There is one commandment of the Ten Commandments which applies specifically to marriage. In five simple words, it is translated from the Hebrew as “You shall not commit adultery” (Exodus 20:14, Deuteronomy 5:18).
People are often bothered that the Ten Commandments stress actions that God is AGAINST and not as much what He is FOR. In fact, this small set of big rules has been called the “Thou Shalt Nots.”
But before you go storming the throne of God demanding Him to become a more positive guy, remember that the entire Word of God — all 66 books — tell us who our Father is. And he is VERY positive about marriage. In fact, I would argue that if one were to word God’s heart for marriages as commandments, you might find these concepts:
Thou shalt honor your commitment to one another above your feelings. Emotions run the gamut in most marriages, ranging from desperate admiration for the love of your life to absolute disgust that you married a guy who clips his toenails in bed and then asks to make love. More seriously, the vast majority of spouses experience ups and downs in their attraction toward their mate.If you go by how much you feel “in love” with your honey at the moment, you may dismiss how good your marriage really is or can be. Commitment is the foundation that makes you work on your marriage and make it the best that it can be.
Thou shalt treat your spouse with action love. Throughout the Bible, God gives commands on how we are to treat others with love — not a love born of mushy-gushy I-wuv-you sentiment, but of actions that display respect, concern, and desire for that person’s best. “Love your neighbor as yourself,” (Mark 12:31), the Fruit of the Spirit (Galatians 5:22-23), and all of those “one another” passages are applicable to marriage.
Indeed, if you should be kind, gentle, patient, and loving with anyone, it’s the person you plan to spend a lifetime with. Of course, those married longer than about five days know that daily display of Christ-like love to our mate is a bigger challenge than we might have expected. Living in close quarters with someone for long periods of time breeds an awareness of the small stuff that can drive you a little crazy. But love anyway. Love when it’s hard. Love with your actions. Love, love, love.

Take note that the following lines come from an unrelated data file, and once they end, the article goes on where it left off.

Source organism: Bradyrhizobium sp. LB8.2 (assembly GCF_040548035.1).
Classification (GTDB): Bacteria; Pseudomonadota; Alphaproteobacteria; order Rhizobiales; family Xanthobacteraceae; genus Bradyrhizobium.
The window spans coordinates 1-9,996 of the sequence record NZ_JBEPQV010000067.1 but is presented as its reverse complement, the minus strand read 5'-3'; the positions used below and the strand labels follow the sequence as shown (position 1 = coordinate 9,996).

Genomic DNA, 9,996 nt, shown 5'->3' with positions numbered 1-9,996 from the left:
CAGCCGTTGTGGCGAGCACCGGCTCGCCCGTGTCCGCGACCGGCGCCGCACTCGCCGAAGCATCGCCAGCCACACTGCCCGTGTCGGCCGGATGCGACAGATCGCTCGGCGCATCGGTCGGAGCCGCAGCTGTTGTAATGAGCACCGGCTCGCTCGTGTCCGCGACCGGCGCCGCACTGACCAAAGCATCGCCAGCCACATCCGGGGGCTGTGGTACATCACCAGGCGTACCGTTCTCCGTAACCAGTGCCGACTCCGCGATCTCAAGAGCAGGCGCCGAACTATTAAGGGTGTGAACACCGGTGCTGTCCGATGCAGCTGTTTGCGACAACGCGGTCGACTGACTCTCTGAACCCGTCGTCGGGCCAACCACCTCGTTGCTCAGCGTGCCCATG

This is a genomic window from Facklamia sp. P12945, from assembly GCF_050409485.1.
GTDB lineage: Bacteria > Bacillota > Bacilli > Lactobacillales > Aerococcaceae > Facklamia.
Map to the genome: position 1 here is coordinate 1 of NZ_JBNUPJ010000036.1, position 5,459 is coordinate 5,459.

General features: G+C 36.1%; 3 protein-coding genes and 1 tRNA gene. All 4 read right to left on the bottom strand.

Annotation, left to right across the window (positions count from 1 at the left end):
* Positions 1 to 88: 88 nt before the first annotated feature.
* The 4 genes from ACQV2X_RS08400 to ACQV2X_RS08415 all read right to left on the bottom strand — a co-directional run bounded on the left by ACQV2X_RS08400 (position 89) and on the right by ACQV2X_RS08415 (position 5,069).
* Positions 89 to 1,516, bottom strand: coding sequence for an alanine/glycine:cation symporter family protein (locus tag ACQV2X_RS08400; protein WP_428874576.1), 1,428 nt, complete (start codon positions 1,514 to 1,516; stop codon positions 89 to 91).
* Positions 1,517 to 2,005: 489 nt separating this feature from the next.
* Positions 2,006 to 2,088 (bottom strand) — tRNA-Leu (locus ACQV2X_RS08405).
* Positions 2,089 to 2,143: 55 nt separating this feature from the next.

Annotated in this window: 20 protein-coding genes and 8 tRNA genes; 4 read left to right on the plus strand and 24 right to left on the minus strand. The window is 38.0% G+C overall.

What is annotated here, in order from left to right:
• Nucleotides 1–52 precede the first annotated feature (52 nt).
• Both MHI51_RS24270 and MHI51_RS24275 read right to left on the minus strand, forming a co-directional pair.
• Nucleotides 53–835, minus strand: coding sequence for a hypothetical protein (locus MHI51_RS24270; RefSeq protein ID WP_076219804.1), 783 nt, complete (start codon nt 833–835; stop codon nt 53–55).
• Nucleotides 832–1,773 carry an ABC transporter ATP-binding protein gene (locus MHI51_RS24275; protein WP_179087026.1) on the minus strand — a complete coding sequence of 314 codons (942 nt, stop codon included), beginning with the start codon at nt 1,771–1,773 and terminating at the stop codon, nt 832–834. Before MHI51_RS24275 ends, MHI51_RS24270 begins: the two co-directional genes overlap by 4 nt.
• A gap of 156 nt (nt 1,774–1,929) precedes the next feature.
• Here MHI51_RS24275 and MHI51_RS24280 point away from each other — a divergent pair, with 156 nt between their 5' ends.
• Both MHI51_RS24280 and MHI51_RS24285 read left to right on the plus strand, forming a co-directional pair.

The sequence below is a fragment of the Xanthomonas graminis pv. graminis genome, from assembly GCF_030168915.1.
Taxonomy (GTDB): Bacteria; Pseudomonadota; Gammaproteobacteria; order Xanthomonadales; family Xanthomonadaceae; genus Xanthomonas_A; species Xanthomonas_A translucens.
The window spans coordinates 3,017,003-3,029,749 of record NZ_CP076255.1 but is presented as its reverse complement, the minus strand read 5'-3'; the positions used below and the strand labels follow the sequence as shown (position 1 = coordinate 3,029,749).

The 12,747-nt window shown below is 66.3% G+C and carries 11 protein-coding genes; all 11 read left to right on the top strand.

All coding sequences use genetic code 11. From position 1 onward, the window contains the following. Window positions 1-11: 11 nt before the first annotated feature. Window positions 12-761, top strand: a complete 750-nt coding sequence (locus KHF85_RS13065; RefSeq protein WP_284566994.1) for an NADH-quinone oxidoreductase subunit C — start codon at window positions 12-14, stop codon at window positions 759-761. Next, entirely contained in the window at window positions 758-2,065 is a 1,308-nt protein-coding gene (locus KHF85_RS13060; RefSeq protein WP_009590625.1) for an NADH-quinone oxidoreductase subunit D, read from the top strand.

Thou shalt have sex. There are plenty of spouses who wish that the command had been that clear, so they could dangle it over their mate and say, “See, it’s a BIG one — right up there with ‘Do not murder.'” No, it’s not stated that directly, but the Bible is clear that married couples are supposed to physically intimate.
From Genesis talking about husband and wife becoming one flesh (Genesis 2:24), to the celebration of sexual love in Song of Songs, to the admonition to fulfill our marital duty of having sex (1 Corinthians 7:3), the Bible is clear that sex is part of marriage.
Moreover, this isn’t a honeymoon phase. Proverbs 5:18-19 says, “May your fountain be blessed, and may you rejoice in the wife of your youth. A loving doe, a graceful deer — may her breasts satisfy you always, may you ever be intoxicated with her love.” Always and ever. Sounds like a pop song I remember. But the meaning is obvious — that we are supposed to make love and keep making love for the duration of our marriage.
Thou shalt give your spouse priority. It’s easy to assume that your marital love is secure and thus put your spouse down on the priority list. You almost expect him to behave like a dog who, though ignored for a while, will still come up and nuzzle against you when you’re ready. Newsflash: Your hubby is not a dog.
I don’t know why I felt the need to say that, since it should be obvious. However, we sometimes don’t understand how important this marital relationship is, how it must take priority over such competing activities as recreation with friends, children’s activities, volunteer work, and ministry duties. Yes, of course, we should engage in all of those things, but not to the neglect of our marriage.
I love that God included this command to husbands in Deuteronomy 24:5: “If a man has recently married, he must not be sent to war or have any other duty laid on him. For one year he is to be free to stay at home and bring happiness to the wife he has married.” Even in life-and-death times of war, God placed priority on a husband and a wife coming together and experiencing joy. If you feel you don’t have time for conversation or date nights or sexual encounters with your mate, perhaps you need to take a good, hard look at your priorities.
Thou shalt remain faithful. This is simply the flip side of “Thou shalt not commit adultery.” Interestingly enough, the Proverbs passage about being always satisfied with your wife comes after a long warning about not giving in to adultery. The proscription for staying away from other women comes in this advice a few verses earlier: “Drink water from your own cistern, running water from your own well” (Proverbs 5:15). In other words, remain faithful to your own spouse.
And remain faithful in every way. That means that you place your efforts into building up your own marital relationship and do not allow yourself to even toy with other options. Be careful about who you spend time with and how much time. Don’t fantasize about others, through porn, erotica, or other stimuli. Keep your eyes focused on your own mate rather than lusting after others (Matthew 5:28).
Stay the course with your spouse. Avoid adultery by remaining heart-and-soul faithful to the one you chose.
What other “Thou shalts” would you include for the marital relationship? What biblical commands about marriage stand out to you?